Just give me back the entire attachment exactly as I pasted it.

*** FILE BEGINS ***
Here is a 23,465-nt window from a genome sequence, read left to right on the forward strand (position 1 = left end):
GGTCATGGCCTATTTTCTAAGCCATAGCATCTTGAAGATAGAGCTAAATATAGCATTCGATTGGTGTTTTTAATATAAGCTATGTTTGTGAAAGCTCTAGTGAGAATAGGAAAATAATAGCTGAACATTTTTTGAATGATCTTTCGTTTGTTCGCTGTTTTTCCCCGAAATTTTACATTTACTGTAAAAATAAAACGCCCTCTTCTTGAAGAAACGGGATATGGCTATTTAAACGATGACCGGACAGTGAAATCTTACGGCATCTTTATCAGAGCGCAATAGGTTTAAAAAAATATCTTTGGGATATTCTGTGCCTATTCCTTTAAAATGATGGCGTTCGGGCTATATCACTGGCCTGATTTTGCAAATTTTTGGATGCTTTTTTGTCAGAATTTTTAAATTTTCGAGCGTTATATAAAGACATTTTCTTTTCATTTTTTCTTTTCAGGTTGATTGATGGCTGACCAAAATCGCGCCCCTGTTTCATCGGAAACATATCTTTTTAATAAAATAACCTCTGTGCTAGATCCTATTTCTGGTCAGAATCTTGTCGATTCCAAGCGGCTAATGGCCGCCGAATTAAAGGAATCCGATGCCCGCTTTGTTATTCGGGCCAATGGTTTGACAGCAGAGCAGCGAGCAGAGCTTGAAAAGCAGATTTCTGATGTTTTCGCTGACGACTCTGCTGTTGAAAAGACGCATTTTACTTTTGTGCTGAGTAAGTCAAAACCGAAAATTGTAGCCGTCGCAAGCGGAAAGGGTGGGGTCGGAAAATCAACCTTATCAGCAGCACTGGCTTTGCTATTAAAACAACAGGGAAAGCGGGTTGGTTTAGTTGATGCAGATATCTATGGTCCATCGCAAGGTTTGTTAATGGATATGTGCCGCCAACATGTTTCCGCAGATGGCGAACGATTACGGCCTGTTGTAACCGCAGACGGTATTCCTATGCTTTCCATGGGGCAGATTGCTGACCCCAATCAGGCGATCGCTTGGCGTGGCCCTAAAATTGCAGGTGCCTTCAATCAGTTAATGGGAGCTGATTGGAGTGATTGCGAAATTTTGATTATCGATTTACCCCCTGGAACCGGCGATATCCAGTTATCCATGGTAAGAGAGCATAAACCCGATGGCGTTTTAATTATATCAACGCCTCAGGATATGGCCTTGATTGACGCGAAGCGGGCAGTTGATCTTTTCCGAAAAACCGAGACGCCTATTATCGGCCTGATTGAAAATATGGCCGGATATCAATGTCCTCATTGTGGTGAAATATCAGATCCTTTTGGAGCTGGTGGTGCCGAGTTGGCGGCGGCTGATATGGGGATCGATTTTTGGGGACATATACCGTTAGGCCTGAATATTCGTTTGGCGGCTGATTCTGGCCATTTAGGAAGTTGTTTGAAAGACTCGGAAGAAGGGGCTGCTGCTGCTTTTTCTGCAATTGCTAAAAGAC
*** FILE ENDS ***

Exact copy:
Here is a 23,465-nt window from a genome sequence, read left to right on the forward strand (position 1 = left end):
GGTCATGGCCTATTTTCTAAGCCATAGCATCTTGAAGATAGAGCTAAATATAGCATTCGATTGGTGTTTTTAATATAAGCTATGTTTGTGAAAGCTCTAGTGAGAATAGGAAAATAATAGCTGAACATTTTTTGAATGATCTTTCGTTTGTTCGCTGTTTTTCCCCGAAATTTTACATTTACTGTAAAAATAAAACGCCCTCTTCTTGAAGAAACGGGATATGGCTATTTAAACGATGACCGGACAGTGAAATCTTACGGCATCTTTATCAGAGCGCAATAGGTTTAAAAAAATATCTTTGGGATATTCTGTGCCTATTCCTTTAAAATGATGGCGTTCGGGCTATATCACTGGCCTGATTTTGCAAATTTTTGGATGCTTTTTTGTCAGAATTTTTAAATTTTCGAGCGTTATATAAAGACATTTTCTTTTCATTTTTTCTTTTCAGGTTGATTGATGGCTGACCAAAATCGCGCCCCTGTTTCATCGGAAACATATCTTTTTAATAAAATAACCTCTGTGCTAGATCCTATTTCTGGTCAGAATCTTGTCGATTCCAAGCGGCTAATGGCCGCCGAATTAAAGGAATCCGATGCCCGCTTTGTTATTCGGGCCAATGGTTTGACAGCAGAGCAGCGAGCAGAGCTTGAAAAGCAGATTTCTGATGTTTTCGCTGACGACTCTGCTGTTGAAAAGACGCATTTTACTTTTGTGCTGAGTAAGTCAAAACCGAAAATTGTAGCCGTCGCAAGCGGAAAGGGTGGGGTCGGAAAATCAACCTTATCAGCAGCACTGGCTTTGCTATTAAAACAACAGGGAAAGCGGGTTGGTTTAGTTGATGCAGATATCTATGGTCCATCGCAAGGTTTGTTAATGGATATGTGCCGCCAACATGTTTCCGCAGATGGCGAACGATTACGGCCTGTTGTAACCGCAGACGGTATTCCTATGCTTTCCATGGGGCAGATTGCTGACCCCAATCAGGCGATCGCTTGGCGTGGCCCTAAAATTGCAGGTGCCTTCAATCAGTTAATGGGAGCTGATTGGAGTGATTGCGAAATTTTGATTATCGATTTACCCCCTGGAACCGGCGATATCCAGTTATCCATGGTAAGAGAGCATAAACCCGATGGCGTTTTAATTATATCAACGCCTCAGGATATGGCCTTGATTGACGCGAAGCGGGCAGTTGATCTTTTCCGAAAAACCGAGACGCCTATTATCGGCCTGATTGAAAATATGGCCGGATATCAATGTCCTCATTGTGGTGAAATATCAGATCCTTTTGGAGCTGGTGGTGCCGAGTTGGCGGCGGCTGATATGGGGATCGATTTTTGGGGACATATACCGTTAGGCCTGAATATTCGTTTGGCGGCTGATTCTGGCCATTTAGGAAGTTGTTTGAAAGACTCGGAAGAAGGGGCTGCTGCTGCTTTTTCTGCAATTGCTAAAAGAC